Underground Railroad Game

Posted by Laurence Green

A flawed drama about slavery that lacks the necessary engagement and emotional depth to convince, writes Laurence Green.

Underground Railroad Game. Photo: Ben Arons

It is not often in the theatre that we are forced to confront racism head-on but Jennifer Kidwell and Scott R Sheppard’s provocative, kaleidoscopic 75-minute comedy Underground Railroad Game, directed by Taibi Magar, which has transferred from the Edinburgh Festival to the Soho Theatre, tackles is in a crude and didactic fashion.

As its title suggests, it is about slavery and its opening scence set at night, is of a female slave seeking sanctuary in a barn terrified of capture. She is saved by a Quaker Abolitionist, one of the underground network sending slaves to safety in Canada.

This, however, turns out to be a ruse, an enactment organised by Hanover middle School teachers Stuart and Caroline, designed to teach us – their pupils – about slavery, a dark stain on the history of America, in which the Underground Railroad is a “silver lining”. The tone of the lesson is jaunty because we learn about history by living history, we are divided into the Confederate and Unionist armies. Points will be earned by the Unionists who smuggle slave dolls to freedom and safety, for Confederates, the house points on offer are for their capture. This teaching model is based on a real game that Sheppard experienced and is recreated with patronising voices, school bells and bases labelled Safe House.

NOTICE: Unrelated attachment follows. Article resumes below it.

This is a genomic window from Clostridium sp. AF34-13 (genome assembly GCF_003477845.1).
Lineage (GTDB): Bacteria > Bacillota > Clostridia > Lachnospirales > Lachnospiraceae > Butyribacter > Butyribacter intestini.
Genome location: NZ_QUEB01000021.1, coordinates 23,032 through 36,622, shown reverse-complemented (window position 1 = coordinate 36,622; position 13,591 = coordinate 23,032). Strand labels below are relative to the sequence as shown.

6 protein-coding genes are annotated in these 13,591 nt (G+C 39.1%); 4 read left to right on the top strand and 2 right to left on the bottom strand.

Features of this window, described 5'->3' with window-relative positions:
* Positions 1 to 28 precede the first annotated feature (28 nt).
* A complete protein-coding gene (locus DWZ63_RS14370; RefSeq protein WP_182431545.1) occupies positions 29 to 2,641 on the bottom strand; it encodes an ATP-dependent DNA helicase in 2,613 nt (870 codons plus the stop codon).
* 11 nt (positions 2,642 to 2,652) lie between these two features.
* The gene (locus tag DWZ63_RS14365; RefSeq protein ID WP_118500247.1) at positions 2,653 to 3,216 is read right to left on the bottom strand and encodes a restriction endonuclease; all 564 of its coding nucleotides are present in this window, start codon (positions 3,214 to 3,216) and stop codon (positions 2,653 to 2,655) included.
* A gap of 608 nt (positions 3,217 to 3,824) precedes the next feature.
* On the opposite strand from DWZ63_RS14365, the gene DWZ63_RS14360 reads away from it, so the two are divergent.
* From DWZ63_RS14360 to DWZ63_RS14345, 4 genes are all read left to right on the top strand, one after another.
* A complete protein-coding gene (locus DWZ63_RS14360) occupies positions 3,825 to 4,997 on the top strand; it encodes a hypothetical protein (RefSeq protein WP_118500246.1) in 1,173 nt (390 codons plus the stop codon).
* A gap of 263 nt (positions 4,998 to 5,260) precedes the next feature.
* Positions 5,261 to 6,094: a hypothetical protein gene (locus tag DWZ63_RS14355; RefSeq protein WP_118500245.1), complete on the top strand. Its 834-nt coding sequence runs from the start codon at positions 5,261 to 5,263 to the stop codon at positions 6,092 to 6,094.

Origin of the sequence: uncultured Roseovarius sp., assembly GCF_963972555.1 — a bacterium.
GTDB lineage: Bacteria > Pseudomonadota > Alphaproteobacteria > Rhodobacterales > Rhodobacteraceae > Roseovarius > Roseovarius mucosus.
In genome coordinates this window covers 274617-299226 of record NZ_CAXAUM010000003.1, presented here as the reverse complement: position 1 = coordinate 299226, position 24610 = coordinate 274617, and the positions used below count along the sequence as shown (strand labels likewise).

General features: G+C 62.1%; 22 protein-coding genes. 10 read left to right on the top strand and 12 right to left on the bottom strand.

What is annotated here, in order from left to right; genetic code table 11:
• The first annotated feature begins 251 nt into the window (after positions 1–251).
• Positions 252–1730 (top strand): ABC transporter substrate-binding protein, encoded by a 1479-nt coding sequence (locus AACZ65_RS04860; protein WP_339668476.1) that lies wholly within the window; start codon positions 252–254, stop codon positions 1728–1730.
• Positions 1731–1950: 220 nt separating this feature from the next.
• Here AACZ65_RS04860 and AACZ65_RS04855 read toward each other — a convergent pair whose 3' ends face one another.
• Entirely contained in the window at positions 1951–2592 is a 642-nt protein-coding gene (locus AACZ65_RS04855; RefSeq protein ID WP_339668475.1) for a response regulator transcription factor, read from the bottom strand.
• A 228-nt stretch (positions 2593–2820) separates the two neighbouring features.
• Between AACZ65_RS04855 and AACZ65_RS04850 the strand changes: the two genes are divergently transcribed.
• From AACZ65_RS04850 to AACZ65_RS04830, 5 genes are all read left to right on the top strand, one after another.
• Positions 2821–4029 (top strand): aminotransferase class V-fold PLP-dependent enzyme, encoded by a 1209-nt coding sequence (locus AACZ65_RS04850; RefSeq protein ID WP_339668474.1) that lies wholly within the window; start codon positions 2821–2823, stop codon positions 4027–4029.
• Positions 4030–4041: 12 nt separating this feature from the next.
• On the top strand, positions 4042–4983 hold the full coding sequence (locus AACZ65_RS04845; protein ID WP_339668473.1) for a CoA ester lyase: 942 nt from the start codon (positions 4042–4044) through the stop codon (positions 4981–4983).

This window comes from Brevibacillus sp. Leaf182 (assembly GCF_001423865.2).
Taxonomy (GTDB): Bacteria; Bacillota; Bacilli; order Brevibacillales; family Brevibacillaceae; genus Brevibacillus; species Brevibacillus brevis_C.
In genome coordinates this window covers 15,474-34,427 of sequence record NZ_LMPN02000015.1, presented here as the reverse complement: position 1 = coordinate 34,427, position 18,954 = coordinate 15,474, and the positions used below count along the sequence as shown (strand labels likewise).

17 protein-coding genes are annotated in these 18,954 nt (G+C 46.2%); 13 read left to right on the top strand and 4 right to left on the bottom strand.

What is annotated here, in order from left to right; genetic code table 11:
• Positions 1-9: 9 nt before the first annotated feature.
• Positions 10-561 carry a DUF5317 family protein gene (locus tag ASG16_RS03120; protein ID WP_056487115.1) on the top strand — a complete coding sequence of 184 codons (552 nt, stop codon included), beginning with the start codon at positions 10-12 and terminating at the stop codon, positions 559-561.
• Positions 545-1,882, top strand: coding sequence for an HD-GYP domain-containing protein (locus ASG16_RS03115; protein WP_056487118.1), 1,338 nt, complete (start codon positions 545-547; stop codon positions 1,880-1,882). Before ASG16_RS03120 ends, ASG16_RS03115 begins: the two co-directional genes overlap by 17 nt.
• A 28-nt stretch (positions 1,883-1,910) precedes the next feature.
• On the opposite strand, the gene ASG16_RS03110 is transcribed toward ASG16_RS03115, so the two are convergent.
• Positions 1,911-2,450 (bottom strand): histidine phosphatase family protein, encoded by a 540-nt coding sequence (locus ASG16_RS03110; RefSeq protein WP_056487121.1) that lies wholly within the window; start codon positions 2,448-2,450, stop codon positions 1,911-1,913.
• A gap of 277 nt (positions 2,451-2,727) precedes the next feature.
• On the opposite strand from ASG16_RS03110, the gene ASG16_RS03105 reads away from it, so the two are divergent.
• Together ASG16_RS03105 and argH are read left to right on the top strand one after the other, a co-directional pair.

But things soon become darker and more dangerous. It turns out that Stuart who is white and Caroline who is black, are having a relationship, and as they begin to date, the tangled web of historical assumptions that underlie even the simplest of statements is fearlessly and viciously exposed. His courtship of her, full of racially insensitive comments by way of flirtation, is played as light comedy and is cringeworthy. The scene culminates with them stripped bare, exposed in every possible way, psychologically and physically and, in reverse roles, Stuart is forced to stand completely naked, while Caroline taunts, humiliates and beats him in a scene of cruelty and arousal, designed to expose the shame of slavery.

This is not so much a play as a series of vignettes, some amusing, some shocking or brutal to make its point. But as a piece of drama, it lacks the necessary engagement with the characters, despite committed performances by Kidwell and Sheppard and consequently is devoid of emotional depth. It is as if the evils of slavery which we are all too aware of and one of the most toxic of American legacies are being rammed down our throats. I am sure a more measured and subtle approach would have paid off greater dividends.

Underground Railroad Game

Plays at Soho Theatre until Saturday 13 October 2018.

Box office: 020 7478 0100  

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